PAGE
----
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Sony Hacked Again, Over 1 Million Passwords Compromised

Sony Pictures logoAnother day, another Sony site hacked. It appears that the hacking group known as LulzSec has successfully pulled off the hack of a Sony site that it hinted at yesterday.  The assumption was that it was another attempt at one of the company’s gaming sites, but instead it turned out to be the Sony Pictures, the movie division of Sony, that got hit.

In a statement attributed to the hacking group, and brought to us via BoingBoing, they explain their actions.

Our goal here is not to come across as master hackers, hence what we’re about to reveal: SonyPictures.com was owned by a very simple SQL injection, one of the most primitive and common vulnerabilities, as we should all know by now. From a single injection, we accessed EVERYTHING. Why do you put such faith in a company that allows itself to become open to these simple attacks? What’s worse is that every bit of data we took wasn’t encrypted. Sony stored over 1,000,000 passwords of its customers in plaintext, which means it’s just a matter of taking it. This is disgraceful and insecure: they were asking for it.

Sony has been a popular target as of late with hackers since their PlayStation Network was brought down several weeks ago.  Since then we’ve also seen the Greek Sony BMG site get hit as well as Sony Music Japan.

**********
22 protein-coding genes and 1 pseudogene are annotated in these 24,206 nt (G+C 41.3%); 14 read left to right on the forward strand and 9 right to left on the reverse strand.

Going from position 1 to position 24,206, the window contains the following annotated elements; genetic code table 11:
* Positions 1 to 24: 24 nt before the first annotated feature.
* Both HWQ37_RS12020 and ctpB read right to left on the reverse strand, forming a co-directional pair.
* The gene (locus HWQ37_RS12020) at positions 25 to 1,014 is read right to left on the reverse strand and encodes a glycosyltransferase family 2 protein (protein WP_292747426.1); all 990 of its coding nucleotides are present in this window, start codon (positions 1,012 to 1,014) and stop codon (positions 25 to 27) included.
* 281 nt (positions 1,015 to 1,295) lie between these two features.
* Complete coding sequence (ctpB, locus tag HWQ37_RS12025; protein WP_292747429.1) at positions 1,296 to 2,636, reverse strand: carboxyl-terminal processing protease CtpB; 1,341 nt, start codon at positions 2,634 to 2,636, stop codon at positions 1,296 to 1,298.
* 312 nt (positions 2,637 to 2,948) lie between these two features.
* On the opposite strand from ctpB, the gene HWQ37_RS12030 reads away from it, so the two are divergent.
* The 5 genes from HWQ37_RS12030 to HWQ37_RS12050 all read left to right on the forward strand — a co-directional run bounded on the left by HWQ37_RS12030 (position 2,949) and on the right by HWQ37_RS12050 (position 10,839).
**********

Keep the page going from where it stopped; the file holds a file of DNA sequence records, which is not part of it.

In the past I have said that Sony’s sheer number of sites would make it a daunting task to go through and find every security hole, but don’t you think if you knew your company was a prime target you’d be having people working on this 24/7?  Add in the fact that such a major company stored passwords in plain text, and whatever little sympathy I personally had for Sony is quickly ebbing away.

It’s time for Sony to act like the major international corporation it is and get its act together because this has officially become unacceptable.

What do you think of the fact that Sony still has so many security holes?

[ via BoingBoing]


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Sean P. Aune

Sean P. Aune has been a professional technology blogger since July 2007, but his love of tech dates back to at least 1976 when his parents bought...


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